Building a tiny home costs less compared to a larger home. Nonetheless, the cost can be on the higher side if expensive materials are used. You will incur less too if you handle the building project on your own as opposed to hiring a contractor. Once the construction work is finalized, the cost of maintaining the house, and the utility bills it attracts are minimal.

You can cut down the cost of living in such units by use of renewable sources of energy, locating the house in a region with low cost of living and growing your food.

The future of tiny homes in the USA

With many states revising their building codes in favor of tiny homes, more people are warming up to the idea. So the number of tiny homes in the country is expected to increase. If you are interested in owning or living in a tiny home, you can choose one of these cities to move to or wait until your city zoning, and building rules make allowances.

John Dawson is a contributing writer and media specialist for North American Van Lines. He regularly produces content for a variety of moving blogs.

About Stephanie 669 Articles
Stephanie is a stay-home mom of an adorable little girl. Although slightly new to the tiny house movement, she researches a ton of information constantly to keep up with the latest ideas and trends in the tiny world. She runs a home-based business creating websites for small businesses and helping Tiny House Community stay current with content.

8 Comments

  1. As a tiny home builder, I am always seeking places for my customers to park their tiny houses. It is a frustration and stumbling block to many in their tiny journey. Eventually, lawmakers will have to catch on that tiny is not going away anytime soon! In the meantime, people will continue living in the loopholes of the law.

    • Hello, what town/state are you in. I’m wanting to build and find a small lot to grow veggies, have chickens (chicks optional), not be too far from civilzation, have some trees, nice view, must be quiet…sick of noise and nosey neighbors!! I live in a senior apt and have no privacy, barely get any sleep. Would like to know if you have plans or can I make my own. Thanks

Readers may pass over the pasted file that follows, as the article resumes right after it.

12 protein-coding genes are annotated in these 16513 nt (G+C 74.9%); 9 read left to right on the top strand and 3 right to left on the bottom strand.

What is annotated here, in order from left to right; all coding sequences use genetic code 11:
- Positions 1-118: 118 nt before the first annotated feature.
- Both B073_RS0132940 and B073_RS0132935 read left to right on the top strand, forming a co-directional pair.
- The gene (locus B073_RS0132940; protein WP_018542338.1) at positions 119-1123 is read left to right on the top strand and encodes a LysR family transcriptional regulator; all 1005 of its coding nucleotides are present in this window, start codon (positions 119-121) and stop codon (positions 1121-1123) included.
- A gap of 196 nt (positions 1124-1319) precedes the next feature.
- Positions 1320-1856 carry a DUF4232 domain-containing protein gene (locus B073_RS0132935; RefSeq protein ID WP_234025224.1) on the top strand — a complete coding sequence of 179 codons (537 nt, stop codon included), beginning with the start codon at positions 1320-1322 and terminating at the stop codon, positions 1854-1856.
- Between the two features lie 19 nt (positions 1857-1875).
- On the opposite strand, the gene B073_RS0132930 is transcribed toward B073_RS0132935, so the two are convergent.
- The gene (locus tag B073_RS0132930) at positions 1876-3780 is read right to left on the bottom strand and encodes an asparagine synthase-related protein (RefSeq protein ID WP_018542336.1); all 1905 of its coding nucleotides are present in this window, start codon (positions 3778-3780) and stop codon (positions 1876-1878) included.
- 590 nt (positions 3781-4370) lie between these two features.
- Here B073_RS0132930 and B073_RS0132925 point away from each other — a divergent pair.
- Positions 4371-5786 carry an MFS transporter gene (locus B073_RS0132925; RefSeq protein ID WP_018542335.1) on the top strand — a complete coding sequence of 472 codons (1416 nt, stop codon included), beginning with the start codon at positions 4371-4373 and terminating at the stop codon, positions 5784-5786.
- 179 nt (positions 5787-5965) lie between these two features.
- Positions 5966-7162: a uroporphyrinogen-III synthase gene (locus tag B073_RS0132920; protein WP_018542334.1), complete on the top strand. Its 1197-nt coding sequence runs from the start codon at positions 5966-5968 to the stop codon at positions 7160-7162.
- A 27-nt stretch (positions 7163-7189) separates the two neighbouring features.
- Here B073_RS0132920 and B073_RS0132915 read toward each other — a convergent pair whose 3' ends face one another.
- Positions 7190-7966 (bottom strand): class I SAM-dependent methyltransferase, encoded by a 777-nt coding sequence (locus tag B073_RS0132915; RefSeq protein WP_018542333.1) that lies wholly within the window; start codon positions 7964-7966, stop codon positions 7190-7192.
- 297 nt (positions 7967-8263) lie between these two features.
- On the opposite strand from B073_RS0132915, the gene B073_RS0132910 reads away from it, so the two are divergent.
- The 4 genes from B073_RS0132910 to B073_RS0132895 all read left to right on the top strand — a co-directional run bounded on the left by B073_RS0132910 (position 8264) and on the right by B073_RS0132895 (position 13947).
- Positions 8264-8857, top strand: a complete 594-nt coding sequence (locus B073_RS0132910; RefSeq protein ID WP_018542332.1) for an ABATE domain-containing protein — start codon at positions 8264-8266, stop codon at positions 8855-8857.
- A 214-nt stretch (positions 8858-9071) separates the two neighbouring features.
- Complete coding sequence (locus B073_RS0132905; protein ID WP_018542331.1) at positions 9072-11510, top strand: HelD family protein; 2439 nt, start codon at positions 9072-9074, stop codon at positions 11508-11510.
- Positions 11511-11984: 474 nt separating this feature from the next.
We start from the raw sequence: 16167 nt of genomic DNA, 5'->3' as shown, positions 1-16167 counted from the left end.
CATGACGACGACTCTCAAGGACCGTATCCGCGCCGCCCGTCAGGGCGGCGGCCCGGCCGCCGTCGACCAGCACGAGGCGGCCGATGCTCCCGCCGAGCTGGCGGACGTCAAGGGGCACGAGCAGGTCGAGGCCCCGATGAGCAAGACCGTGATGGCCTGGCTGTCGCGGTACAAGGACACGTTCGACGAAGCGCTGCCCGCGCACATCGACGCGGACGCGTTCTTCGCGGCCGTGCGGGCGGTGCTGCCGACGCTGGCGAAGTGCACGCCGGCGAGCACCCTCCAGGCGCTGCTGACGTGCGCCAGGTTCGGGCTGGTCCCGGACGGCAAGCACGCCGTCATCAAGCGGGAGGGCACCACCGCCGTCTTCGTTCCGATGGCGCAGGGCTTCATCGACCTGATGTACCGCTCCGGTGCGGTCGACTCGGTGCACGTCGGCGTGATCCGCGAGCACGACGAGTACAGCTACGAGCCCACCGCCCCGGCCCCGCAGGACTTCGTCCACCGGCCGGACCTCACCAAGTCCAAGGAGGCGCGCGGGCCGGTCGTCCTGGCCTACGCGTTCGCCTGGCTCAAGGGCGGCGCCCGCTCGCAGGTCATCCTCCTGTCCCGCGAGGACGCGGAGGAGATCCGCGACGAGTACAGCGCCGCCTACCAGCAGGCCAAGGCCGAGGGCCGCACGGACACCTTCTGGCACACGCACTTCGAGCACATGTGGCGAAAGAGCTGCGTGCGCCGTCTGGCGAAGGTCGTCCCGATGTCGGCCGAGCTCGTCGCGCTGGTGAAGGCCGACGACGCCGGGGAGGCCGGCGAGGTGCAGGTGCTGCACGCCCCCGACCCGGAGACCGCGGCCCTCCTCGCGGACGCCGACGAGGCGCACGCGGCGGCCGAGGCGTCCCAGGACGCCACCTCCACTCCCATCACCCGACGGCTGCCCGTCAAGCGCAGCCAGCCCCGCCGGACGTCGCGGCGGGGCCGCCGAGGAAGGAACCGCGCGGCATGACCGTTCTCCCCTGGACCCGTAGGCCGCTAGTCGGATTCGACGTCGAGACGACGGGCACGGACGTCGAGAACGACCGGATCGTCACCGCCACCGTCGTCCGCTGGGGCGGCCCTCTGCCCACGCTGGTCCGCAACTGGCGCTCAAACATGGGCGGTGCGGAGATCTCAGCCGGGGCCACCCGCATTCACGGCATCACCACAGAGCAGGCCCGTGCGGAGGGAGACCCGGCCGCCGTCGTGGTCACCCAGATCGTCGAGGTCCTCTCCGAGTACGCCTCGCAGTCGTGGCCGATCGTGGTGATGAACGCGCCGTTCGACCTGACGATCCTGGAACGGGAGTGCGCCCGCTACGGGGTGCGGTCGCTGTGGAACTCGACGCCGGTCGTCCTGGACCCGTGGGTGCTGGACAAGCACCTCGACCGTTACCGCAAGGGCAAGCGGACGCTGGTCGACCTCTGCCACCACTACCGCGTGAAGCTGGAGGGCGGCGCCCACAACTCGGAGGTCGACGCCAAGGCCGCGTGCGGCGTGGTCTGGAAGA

2. Thanks for the list of cities to live. That’s a starting point for me. As much as I want to live in a village, I doubt it will happen. Want to be debt free, I’m 66, retired, poor & partially disabled (although social security doesn’t live in my body). Pay my rent & bills on time, so hope to find a small piece of land. Would like to use solar, grow veggies and have chickens, do canning. Don’t know if I can handle it, but want to try. So if you hear of anyone in NC, SC or TX let me know. Not too desolate, cuz I love trees & need some shade. Lived in Houston area 40+ yrs & miss it. Thanks again for your site!!

  3. Thank you, John, for your article and support of tiny homes. I created a small community in NE Texas, with the intent for it to be a 55+ Tiny House community. Four of the five are larger, but the one remaining site is perfect for a Park Home model or tiny home. The lots are for rent, not for sale. The other residents are all long-term. There is plenty of space for a garden and chickens are welcome. Anyone looking can get more information and see pictures at http://www.LandofEase.com or Facebook.com/LandofEaseCommunity.

  4. Hi,

    I wish to add the following to this article.

    Walsenburg did change the minimum sqf requirement but this is already the case in lots of counties. For example in El Paso County (Colorado Springs), they were ahead of Walsenburg already.

    But how about this??
    That same county, El Paso County recently changed the game big time by allowing tiny house ON WHEELS! To park and live in it full-time! By a change of zoning in designated areas in the county!

    https://m.gazette.com/land-use-changes-boost-colorado-springs-rep-as-tiny-home-capital/article/1617311

    That’s what I call a huge step forward!!! They should be in this list for sure!!

    Keep ‘m coming!
    😀

Leave a Reply